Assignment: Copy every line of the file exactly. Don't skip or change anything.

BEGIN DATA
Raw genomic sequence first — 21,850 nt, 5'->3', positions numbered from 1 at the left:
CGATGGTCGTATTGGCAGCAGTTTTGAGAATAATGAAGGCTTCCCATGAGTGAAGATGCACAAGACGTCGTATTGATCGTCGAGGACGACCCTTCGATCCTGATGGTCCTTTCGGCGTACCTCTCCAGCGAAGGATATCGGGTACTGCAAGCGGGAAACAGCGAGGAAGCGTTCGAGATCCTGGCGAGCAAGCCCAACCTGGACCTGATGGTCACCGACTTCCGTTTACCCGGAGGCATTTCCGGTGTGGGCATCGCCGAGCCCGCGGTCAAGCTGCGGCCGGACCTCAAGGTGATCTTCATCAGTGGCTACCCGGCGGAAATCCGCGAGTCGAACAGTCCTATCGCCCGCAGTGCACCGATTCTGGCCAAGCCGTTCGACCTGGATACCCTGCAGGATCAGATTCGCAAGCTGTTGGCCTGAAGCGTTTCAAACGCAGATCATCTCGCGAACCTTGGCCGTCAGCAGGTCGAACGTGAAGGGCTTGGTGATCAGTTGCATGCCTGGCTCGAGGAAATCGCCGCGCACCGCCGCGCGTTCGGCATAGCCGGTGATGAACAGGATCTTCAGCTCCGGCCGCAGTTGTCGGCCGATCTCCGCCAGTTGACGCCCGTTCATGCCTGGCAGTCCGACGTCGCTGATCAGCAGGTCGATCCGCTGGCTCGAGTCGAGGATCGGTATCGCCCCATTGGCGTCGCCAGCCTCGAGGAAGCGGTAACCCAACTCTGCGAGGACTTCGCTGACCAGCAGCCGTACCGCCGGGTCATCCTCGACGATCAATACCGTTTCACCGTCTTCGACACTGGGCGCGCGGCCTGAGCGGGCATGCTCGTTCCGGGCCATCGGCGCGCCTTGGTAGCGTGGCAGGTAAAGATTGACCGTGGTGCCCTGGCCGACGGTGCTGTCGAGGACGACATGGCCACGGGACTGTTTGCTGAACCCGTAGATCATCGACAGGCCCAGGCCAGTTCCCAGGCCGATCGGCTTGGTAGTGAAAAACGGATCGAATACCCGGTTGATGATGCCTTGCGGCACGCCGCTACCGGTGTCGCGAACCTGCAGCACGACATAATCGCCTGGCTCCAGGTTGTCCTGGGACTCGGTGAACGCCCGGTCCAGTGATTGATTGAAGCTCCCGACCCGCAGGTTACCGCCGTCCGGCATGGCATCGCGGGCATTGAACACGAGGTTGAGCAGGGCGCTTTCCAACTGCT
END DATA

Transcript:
Raw genomic sequence first — 21,850 nt, 5'->3', positions numbered from 1 at the left:
CGATGGTCGTATTGGCAGCAGTTTTGAGAATAATGAAGGCTTCCCATGAGTGAAGATGCACAAGACGTCGTATTGATCGTCGAGGACGACCCTTCGATCCTGATGGTCCTTTCGGCGTACCTCTCCAGCGAAGGATATCGGGTACTGCAAGCGGGAAACAGCGAGGAAGCGTTCGAGATCCTGGCGAGCAAGCCCAACCTGGACCTGATGGTCACCGACTTCCGTTTACCCGGAGGCATTTCCGGTGTGGGCATCGCCGAGCCCGCGGTCAAGCTGCGGCCGGACCTCAAGGTGATCTTCATCAGTGGCTACCCGGCGGAAATCCGCGAGTCGAACAGTCCTATCGCCCGCAGTGCACCGATTCTGGCCAAGCCGTTCGACCTGGATACCCTGCAGGATCAGATTCGCAAGCTGTTGGCCTGAAGCGTTTCAAACGCAGATCATCTCGCGAACCTTGGCCGTCAGCAGGTCGAACGTGAAGGGCTTGGTGATCAGTTGCATGCCTGGCTCGAGGAAATCGCCGCGCACCGCCGCGCGTTCGGCATAGCCGGTGATGAACAGGATCTTCAGCTCCGGCCGCAGTTGTCGGCCGATCTCCGCCAGTTGACGCCCGTTCATGCCTGGCAGTCCGACGTCGCTGATCAGCAGGTCGATCCGCTGGCTCGAGTCGAGGATCGGTATCGCCCCATTGGCGTCGCCAGCCTCGAGGAAGCGGTAACCCAACTCTGCGAGGACTTCGCTGACCAGCAGCCGTACCGCCGGGTCATCCTCGACGATCAATACCGTTTCACCGTCTTCGACACTGGGCGCGCGGCCTGAGCGGGCATGCTCGTTCCGGGCCATCGGCGCGCCTTGGTAGCGTGGCAGGTAAAGATTGACCGTGGTGCCCTGGCCGACGGTGCTGTCGAGGACGACATGGCCACGGGACTGTTTGCTGAACCCGTAGATCATCGACAGGCCCAGGCCAGTTCCCAGGCCGATCGGCTTGGTAGTGAAAAACGGATCGAATACCCGGTTGATGATGCCTTGCGGCACGCCGCTACCGGTGTCGCGAACCTGCAGCACGACATAATCGCCTGGCTCCAGGTTGTCCTGGGACTCGGTGAACGCCCGGTCCAGTGATTGATTGAAGCTCCCGACCCGCAGGTTACCGCCGTCCGGCATGGCATCGCGGGCATTGAACACGAGGTTGAGCAGGGCGCTTTCCAACTGCT